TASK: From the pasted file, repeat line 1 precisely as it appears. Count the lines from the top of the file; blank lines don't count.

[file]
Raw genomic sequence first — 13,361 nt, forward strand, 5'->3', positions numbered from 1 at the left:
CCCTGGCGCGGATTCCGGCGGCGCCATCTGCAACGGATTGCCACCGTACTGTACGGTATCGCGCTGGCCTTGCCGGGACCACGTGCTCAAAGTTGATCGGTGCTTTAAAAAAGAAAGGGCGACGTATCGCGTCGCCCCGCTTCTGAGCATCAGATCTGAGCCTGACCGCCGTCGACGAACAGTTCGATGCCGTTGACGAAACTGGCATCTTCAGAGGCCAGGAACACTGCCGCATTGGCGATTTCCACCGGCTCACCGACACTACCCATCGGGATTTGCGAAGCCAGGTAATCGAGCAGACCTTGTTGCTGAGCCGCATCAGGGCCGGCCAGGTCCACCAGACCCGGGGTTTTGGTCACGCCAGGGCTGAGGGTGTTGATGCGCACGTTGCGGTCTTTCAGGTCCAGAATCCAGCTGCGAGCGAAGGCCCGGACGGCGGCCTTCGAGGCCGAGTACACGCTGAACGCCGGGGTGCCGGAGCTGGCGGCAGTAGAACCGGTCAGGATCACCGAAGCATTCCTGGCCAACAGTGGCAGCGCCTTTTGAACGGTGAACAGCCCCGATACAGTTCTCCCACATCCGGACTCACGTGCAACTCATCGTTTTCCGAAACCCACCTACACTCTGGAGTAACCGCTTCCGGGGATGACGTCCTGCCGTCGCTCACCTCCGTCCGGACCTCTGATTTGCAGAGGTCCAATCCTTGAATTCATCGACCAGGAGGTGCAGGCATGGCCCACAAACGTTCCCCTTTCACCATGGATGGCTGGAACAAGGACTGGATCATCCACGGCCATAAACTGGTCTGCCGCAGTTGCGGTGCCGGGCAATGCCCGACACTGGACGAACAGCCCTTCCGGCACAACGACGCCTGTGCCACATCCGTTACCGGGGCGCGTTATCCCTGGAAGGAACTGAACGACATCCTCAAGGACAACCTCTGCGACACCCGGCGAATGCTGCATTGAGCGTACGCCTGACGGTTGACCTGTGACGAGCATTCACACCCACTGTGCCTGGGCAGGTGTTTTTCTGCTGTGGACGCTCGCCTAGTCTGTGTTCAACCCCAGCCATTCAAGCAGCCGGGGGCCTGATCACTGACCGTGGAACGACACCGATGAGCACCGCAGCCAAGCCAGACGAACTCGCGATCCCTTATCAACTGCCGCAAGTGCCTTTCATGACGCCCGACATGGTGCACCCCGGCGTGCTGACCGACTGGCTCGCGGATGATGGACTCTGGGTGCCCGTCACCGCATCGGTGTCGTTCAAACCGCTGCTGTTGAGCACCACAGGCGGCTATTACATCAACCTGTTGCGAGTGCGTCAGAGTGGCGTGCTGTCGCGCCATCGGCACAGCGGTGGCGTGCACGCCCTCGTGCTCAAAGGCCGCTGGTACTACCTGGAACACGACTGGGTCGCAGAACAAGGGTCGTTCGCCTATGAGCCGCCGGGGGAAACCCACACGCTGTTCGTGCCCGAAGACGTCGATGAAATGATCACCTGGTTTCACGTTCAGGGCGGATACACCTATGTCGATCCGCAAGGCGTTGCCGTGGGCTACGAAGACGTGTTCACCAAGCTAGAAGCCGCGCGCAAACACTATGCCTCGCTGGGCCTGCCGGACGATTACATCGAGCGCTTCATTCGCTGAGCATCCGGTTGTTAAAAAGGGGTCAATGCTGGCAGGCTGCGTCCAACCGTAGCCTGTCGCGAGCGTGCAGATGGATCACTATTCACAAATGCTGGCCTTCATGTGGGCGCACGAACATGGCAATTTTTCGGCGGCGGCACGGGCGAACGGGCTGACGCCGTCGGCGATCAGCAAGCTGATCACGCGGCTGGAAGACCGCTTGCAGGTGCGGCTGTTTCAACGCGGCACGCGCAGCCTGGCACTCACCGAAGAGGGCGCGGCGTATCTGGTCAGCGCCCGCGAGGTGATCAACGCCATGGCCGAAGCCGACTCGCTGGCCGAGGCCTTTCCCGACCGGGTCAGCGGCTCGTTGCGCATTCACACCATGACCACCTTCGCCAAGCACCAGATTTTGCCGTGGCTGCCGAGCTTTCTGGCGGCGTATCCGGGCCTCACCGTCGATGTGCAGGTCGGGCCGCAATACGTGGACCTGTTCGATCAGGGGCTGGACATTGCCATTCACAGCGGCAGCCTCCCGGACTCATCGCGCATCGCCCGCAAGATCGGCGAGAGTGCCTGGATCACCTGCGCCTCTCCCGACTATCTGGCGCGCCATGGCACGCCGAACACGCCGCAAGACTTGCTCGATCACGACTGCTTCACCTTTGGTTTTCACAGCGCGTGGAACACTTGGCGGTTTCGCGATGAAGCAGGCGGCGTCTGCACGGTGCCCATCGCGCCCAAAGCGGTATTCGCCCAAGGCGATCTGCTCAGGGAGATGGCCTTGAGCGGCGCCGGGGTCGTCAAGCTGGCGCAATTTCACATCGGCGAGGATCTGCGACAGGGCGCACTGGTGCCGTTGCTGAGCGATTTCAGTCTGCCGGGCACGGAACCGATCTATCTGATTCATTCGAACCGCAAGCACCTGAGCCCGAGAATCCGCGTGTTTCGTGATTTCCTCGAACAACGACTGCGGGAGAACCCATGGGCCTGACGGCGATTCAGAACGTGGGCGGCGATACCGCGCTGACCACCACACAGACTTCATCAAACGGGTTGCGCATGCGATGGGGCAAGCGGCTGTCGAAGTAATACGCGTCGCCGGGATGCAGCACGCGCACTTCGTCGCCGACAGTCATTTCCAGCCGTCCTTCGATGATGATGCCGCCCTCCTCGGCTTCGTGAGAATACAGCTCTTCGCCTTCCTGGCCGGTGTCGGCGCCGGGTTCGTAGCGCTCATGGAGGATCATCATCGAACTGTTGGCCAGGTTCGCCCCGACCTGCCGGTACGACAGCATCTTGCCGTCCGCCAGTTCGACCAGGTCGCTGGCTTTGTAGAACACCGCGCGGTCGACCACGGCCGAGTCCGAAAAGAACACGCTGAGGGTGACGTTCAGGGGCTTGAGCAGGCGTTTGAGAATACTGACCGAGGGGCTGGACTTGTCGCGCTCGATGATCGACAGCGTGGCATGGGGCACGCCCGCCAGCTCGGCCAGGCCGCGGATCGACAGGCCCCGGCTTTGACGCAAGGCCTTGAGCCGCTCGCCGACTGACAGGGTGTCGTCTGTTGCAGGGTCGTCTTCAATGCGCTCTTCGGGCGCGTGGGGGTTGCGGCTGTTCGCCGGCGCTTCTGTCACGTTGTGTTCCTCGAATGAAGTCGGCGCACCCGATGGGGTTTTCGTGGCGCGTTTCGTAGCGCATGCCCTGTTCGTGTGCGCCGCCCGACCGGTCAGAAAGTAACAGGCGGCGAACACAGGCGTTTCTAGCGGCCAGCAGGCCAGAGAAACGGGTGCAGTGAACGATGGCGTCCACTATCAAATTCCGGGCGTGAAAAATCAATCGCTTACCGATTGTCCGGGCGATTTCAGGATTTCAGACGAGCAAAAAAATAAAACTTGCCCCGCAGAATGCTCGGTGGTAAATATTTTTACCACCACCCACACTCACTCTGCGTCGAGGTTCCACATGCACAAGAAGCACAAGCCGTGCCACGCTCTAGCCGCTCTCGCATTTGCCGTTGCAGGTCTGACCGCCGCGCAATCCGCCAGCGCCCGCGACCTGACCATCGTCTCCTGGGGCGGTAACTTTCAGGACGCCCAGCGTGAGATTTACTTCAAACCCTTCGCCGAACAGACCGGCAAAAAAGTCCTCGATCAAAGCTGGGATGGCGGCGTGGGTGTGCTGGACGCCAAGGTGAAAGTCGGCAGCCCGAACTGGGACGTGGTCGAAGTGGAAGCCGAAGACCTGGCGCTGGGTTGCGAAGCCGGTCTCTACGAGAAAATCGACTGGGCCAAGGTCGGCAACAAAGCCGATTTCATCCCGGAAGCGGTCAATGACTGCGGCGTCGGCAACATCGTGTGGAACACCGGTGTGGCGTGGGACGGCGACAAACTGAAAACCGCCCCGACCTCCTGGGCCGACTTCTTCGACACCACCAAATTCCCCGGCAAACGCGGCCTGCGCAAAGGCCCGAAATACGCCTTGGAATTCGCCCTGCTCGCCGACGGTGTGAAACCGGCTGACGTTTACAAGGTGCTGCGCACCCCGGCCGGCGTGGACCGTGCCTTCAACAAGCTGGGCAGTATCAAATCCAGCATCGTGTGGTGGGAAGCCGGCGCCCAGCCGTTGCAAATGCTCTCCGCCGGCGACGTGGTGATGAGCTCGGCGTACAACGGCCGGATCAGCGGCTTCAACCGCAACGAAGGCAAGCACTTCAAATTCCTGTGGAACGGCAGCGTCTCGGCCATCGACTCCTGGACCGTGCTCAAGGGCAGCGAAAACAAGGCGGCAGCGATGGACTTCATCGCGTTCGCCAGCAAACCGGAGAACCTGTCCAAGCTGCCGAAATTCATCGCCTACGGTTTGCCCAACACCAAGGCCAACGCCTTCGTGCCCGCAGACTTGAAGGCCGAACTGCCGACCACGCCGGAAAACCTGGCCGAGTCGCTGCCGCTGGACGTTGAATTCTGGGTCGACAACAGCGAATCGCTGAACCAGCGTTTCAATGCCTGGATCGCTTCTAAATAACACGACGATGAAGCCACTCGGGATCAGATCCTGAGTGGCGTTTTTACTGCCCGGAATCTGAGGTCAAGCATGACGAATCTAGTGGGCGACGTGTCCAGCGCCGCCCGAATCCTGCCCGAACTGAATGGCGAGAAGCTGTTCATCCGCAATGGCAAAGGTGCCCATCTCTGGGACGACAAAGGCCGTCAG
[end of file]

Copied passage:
Raw genomic sequence first — 13,361 nt, forward strand, 5'->3', positions numbered from 1 at the left: